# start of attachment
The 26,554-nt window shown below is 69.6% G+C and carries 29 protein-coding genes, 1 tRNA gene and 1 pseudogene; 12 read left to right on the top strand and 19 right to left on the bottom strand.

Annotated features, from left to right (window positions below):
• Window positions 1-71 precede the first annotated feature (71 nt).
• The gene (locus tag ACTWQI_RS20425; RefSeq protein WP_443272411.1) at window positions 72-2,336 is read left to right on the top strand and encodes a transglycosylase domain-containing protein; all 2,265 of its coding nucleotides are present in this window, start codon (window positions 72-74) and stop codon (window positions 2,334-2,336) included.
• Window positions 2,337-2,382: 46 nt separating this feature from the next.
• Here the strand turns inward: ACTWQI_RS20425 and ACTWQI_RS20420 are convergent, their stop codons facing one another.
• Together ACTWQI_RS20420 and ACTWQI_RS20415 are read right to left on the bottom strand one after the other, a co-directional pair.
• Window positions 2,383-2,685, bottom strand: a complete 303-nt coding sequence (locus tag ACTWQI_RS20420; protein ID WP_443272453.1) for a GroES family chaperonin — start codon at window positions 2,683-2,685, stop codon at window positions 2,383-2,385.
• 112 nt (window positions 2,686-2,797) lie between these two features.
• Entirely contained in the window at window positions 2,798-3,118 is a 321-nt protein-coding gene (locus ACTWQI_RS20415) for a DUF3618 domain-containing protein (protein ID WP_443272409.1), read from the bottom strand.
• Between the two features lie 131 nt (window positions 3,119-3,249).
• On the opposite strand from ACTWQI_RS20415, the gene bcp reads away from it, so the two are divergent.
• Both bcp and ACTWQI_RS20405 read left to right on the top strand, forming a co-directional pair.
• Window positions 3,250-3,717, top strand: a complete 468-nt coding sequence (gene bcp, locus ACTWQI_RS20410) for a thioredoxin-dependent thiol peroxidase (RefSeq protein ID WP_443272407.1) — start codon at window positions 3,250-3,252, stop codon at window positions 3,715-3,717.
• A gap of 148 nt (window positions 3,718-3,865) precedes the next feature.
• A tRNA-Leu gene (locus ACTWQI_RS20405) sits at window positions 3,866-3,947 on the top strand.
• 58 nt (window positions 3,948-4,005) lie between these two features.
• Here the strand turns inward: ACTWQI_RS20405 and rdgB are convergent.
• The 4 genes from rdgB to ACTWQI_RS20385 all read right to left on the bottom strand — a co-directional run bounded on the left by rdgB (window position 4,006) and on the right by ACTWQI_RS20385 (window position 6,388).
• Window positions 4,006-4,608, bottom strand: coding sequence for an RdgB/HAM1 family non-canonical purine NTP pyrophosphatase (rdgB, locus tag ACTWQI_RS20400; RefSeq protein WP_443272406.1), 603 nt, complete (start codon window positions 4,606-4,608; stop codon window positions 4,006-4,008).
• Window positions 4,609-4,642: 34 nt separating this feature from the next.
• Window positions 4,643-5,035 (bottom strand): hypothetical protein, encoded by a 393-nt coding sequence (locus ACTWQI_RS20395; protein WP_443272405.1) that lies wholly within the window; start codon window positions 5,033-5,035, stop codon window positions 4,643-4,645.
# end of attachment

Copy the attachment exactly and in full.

The 26,554-nt window shown below is 69.6% G+C and carries 29 protein-coding genes, 1 tRNA gene and 1 pseudogene; 12 read left to right on the top strand and 19 right to left on the bottom strand.

Annotated features, from left to right (window positions below):
• Window positions 1-71 precede the first annotated feature (71 nt).
• The gene (locus tag ACTWQI_RS20425; RefSeq protein WP_443272411.1) at window positions 72-2,336 is read left to right on the top strand and encodes a transglycosylase domain-containing protein; all 2,265 of its coding nucleotides are present in this window, start codon (window positions 72-74) and stop codon (window positions 2,334-2,336) included.
• Window positions 2,337-2,382: 46 nt separating this feature from the next.
• Here the strand turns inward: ACTWQI_RS20425 and ACTWQI_RS20420 are convergent, their stop codons facing one another.
• Together ACTWQI_RS20420 and ACTWQI_RS20415 are read right to left on the bottom strand one after the other, a co-directional pair.
• Window positions 2,383-2,685, bottom strand: a complete 303-nt coding sequence (locus tag ACTWQI_RS20420; protein ID WP_443272453.1) for a GroES family chaperonin — start codon at window positions 2,683-2,685, stop codon at window positions 2,383-2,385.
• 112 nt (window positions 2,686-2,797) lie between these two features.
• Entirely contained in the window at window positions 2,798-3,118 is a 321-nt protein-coding gene (locus ACTWQI_RS20415) for a DUF3618 domain-containing protein (protein ID WP_443272409.1), read from the bottom strand.
• Between the two features lie 131 nt (window positions 3,119-3,249).
• On the opposite strand from ACTWQI_RS20415, the gene bcp reads away from it, so the two are divergent.
• Both bcp and ACTWQI_RS20405 read left to right on the top strand, forming a co-directional pair.
• Window positions 3,250-3,717, top strand: a complete 468-nt coding sequence (gene bcp, locus ACTWQI_RS20410) for a thioredoxin-dependent thiol peroxidase (RefSeq protein ID WP_443272407.1) — start codon at window positions 3,250-3,252, stop codon at window positions 3,715-3,717.
• A gap of 148 nt (window positions 3,718-3,865) precedes the next feature.
• A tRNA-Leu gene (locus ACTWQI_RS20405) sits at window positions 3,866-3,947 on the top strand.
• 58 nt (window positions 3,948-4,005) lie between these two features.
• Here the strand turns inward: ACTWQI_RS20405 and rdgB are convergent.
• The 4 genes from rdgB to ACTWQI_RS20385 all read right to left on the bottom strand — a co-directional run bounded on the left by rdgB (window position 4,006) and on the right by ACTWQI_RS20385 (window position 6,388).
• Window positions 4,006-4,608, bottom strand: coding sequence for an RdgB/HAM1 family non-canonical purine NTP pyrophosphatase (rdgB, locus tag ACTWQI_RS20400; RefSeq protein WP_443272406.1), 603 nt, complete (start codon window positions 4,606-4,608; stop codon window positions 4,006-4,008).
• Window positions 4,609-4,642: 34 nt separating this feature from the next.
• Window positions 4,643-5,035 (bottom strand): hypothetical protein, encoded by a 393-nt coding sequence (locus ACTWQI_RS20395; protein WP_443272405.1) that lies wholly within the window; start codon window positions 5,033-5,035, stop codon window positions 4,643-4,645.